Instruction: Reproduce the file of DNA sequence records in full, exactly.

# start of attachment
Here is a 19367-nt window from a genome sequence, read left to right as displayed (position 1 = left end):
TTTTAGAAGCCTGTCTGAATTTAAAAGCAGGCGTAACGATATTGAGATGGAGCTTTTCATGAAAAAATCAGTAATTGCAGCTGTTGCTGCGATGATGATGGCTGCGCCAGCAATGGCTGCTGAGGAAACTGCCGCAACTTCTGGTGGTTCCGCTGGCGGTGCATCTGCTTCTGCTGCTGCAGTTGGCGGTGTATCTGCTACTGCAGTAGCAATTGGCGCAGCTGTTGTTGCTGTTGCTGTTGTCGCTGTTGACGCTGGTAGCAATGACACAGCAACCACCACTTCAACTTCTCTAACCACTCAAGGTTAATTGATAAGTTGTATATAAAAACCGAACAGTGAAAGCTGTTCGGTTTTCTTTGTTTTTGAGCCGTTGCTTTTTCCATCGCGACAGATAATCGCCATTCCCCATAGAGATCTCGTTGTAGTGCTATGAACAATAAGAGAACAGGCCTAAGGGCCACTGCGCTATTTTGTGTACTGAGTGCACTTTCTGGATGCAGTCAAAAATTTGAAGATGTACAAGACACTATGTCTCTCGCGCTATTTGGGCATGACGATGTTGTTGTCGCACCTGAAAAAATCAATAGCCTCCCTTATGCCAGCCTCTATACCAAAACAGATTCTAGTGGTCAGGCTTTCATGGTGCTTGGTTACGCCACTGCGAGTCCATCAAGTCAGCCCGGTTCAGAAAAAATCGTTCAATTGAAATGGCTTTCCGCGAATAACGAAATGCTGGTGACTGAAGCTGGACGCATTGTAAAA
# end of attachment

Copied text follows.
Here is a 19367-nt window from a genome sequence, read left to right as displayed (position 1 = left end):
TTTTAGAAGCCTGTCTGAATTTAAAAGCAGGCGTAACGATATTGAGATGGAGCTTTTCATGAAAAAATCAGTAATTGCAGCTGTTGCTGCGATGATGATGGCTGCGCCAGCAATGGCTGCTGAGGAAACTGCCGCAACTTCTGGTGGTTCCGCTGGCGGTGCATCTGCTTCTGCTGCTGCAGTTGGCGGTGTATCTGCTACTGCAGTAGCAATTGGCGCAGCTGTTGTTGCTGTTGCTGTTGTCGCTGTTGACGCTGGTAGCAATGACACAGCAACCACCACTTCAACTTCTCTAACCACTCAAGGTTAATTGATAAGTTGTATATAAAAACCGAACAGTGAAAGCTGTTCGGTTTTCTTTGTTTTTGAGCCGTTGCTTTTTCCATCGCGACAGATAATCGCCATTCCCCATAGAGATCTCGTTGTAGTGCTATGAACAATAAGAGAACAGGCCTAAGGGCCACTGCGCTATTTTGTGTACTGAGTGCACTTTCTGGATGCAGTCAAAAATTTGAAGATGTACAAGACACTATGTCTCTCGCGCTATTTGGGCATGACGATGTTGTTGTCGCACCTGAAAAAATCAATAGCCTCCCTTATGCCAGCCTCTATACCAAAACAGATTCTAGTGGTCAGGCTTTCATGGTGCTTGGTTACGCCACTGCGAGTCCATCAAGTCAGCCCGGTTCAGAAAAAATCGTTCAATTGAAATGGCTTTCCGCGAATAACGAAATGCTGGTGACTGAAGCTGGACGCATTGTAAAA